The second half of the series highlights Superman's capacity to inspire people, even (especially) as a purely fictional character. It's the only power he has in our benighted world, and Morrison believes it's the most important one he's got. In fact, he says that if Superman did not exist, we would have to invent him (simply returning a favor, since Superman thoughtfully created us back in issue #10, March 2008; mark your calendars). That's why the finale pits him against an antagonist who disputes the very idea that fictions and abstractions can hold real power, as seen in this exchange from issue #12:
WHITE: The truth sent you to the chair, Luthor!
LUTHOR: Is that right, Mister White? Funny, I don't see the truth anywhere around, do you? I mean, what color is it? Can I touch it?
Luthor mocks White's dedication to abstract principle, confronting him with the truth's immateriality, because he's a materialist to the extreme. He says the priest at his execution "stinks of the irrational" and his niece proclaims "This is Science Year Zero!"--next I suppose they'll be rewriting the calendar. This scorn for idealism confirms Luthor's stature as the series archvillain, especially since a hallucinatory Jor-El (himself part of "the field of living, fluid consciousness") has just told his son he has given us humans "an ideal to aspire to, embodied [our] highest aspirations."
After viewing the world through Superman's eyes, though, Luthor gets with the All Star program. He realizes "The fundamental forces are yoked by a single thought"--apparently the entire universe is "thought-controlled!" His enlightenment and defeat aren't just the typical final-act reversals; they enact the triumph of the ideal over the material. Or, as Superman tells Luthor (while laying him out with a decidedly material, decidedly anticlimactic, decidedly satisfying punch) "Brain beats brawn every time!" In grand superhero tradition, Morrison stages a conflict of ideas and resolves it through the physical embodiments of his characters... which itself happens to be a perfect illustration of their ability to embody our ideals.
But tragically, perfectly, the story doesn't end there. Superman converts to pure "solar radio-consciousness," pure information, pure idea, yet he still manages to save us all one last time. He ends the series presiding serenely over Metropolis and Earth, maintaining the sun that keeps them alive, duplicating his earlier custodianship of Kandor on a much larger scale. And he ends it as a purely ideal being inspiring others to do better, duplicating his relationship to us poor souls down here on Earth-Q, where he's never been anything else. Trust Morrison to end All Star Superman with one more radical variation of scale, one more blurring of fiction and reality--but trust him also to apply these familiar games to a new theme, one perfectly matched to his character, about the power of ideas; the power of inspiration; the power of hope.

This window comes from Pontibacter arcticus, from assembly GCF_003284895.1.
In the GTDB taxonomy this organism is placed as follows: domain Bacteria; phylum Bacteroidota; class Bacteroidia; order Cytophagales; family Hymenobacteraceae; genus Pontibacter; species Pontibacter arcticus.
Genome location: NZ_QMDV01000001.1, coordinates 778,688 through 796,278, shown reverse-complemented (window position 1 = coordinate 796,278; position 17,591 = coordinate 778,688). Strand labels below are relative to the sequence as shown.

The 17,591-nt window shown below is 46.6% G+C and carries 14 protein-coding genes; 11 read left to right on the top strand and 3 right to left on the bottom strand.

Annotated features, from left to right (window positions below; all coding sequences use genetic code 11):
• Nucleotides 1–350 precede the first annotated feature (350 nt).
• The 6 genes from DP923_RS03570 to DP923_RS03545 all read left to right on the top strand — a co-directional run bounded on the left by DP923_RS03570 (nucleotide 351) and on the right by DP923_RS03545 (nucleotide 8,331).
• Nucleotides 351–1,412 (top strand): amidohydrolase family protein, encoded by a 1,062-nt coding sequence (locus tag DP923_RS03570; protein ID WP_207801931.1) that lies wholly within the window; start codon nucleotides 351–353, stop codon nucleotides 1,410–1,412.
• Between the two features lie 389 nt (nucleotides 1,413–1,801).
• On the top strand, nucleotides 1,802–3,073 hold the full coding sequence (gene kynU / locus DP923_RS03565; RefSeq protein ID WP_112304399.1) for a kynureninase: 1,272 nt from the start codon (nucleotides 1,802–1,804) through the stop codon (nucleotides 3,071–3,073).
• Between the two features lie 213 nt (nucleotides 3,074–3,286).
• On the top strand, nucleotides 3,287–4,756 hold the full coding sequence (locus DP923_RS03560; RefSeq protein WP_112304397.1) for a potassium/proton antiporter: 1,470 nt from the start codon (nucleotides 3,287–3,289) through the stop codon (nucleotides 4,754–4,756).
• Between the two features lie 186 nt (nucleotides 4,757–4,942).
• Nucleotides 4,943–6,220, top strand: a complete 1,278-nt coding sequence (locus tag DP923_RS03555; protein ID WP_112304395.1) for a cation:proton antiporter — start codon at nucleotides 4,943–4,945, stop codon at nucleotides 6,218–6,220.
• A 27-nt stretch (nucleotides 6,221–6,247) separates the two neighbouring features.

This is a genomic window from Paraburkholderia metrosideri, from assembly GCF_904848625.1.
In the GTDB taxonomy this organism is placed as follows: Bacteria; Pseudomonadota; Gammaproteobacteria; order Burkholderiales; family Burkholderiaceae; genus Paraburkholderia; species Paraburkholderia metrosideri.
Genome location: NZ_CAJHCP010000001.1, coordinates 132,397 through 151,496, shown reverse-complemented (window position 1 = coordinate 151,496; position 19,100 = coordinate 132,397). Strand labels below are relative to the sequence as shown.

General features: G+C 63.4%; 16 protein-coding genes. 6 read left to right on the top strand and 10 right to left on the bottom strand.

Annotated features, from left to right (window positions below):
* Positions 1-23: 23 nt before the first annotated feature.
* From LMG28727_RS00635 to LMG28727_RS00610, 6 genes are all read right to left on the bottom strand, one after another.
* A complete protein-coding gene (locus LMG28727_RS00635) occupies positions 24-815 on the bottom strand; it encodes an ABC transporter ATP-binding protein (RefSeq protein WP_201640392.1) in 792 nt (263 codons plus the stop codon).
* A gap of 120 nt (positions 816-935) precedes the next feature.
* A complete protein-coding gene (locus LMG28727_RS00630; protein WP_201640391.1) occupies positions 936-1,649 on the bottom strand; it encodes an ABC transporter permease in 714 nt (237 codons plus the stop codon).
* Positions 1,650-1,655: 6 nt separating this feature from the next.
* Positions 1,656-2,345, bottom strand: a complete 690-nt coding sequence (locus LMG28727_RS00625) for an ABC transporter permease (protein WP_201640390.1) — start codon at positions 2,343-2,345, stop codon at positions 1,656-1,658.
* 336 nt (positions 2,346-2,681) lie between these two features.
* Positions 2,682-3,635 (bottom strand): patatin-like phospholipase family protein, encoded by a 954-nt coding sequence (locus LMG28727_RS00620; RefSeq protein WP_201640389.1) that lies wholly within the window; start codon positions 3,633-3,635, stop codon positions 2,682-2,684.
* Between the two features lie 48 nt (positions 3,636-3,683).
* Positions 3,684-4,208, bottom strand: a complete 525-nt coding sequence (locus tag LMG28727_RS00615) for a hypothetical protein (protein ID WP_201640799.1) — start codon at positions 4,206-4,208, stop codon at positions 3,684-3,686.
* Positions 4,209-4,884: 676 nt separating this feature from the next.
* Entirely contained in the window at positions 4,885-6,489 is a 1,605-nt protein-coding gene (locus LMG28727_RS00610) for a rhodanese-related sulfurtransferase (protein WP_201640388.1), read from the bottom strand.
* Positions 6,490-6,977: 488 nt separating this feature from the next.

All Star Superman #12, by Grant Morrison, Frank Quitely, and Jamie Grant
A beautiful symmetry is at work in All Star Superman. The sixth issue showed a young Clark Kent learning the limitations of his powers when he failed to save his adoptive father. The twelfth and final one opens with Kal-El learning about the other side of mortality from his birth father as Jor-El guides him through a postmortem fantasy and confronts him with an important choice. Both halves of this series are punctuated with lessons from the fathers that Superman, for all his powers, can never rescue, and reassurances that he still lived up to their expectations anyway.
That's not the only elegant pattern on display in this issue as Grant Morrison and Frank Quitely pull out all the storytelling techniques at their command, investing meaning in processes as mechanical and automatic as the turning of a page. Jor-El's injunction that Superman can linger in his fantasy world or "Turn and face down evil one last time" is followed by both a page turn and the face of evil, Lex Luthor, ordering the Daily Planet staffers to make their own life-or-death decision.
And if you've been reading these reviews for any length of time, you've probably already guessed that another heavily freighted page transition sets up one of my favorite bits in the issue--hell, the series. Immediately after Jor-El tells his son that Superman has inspired humanity's highest aspirations and embodied our best qualities, what should we see but Steve Lombard frantically performing CPR on Clark Kent, calling him "buddy" and apologizing for all those pranks. Lombard has usually been the butt of the joke in this series, just as God and Cary Bates intended, a preening he-man whose overcompensating hypermasculinity always falls short next to Superman's real deal. But this time Morrison grants some genuine heroism to the blowhard ex-jock as we see him working fearlessly to save the nerd he's tormented. Superman's in all of us--even Steve Lombard.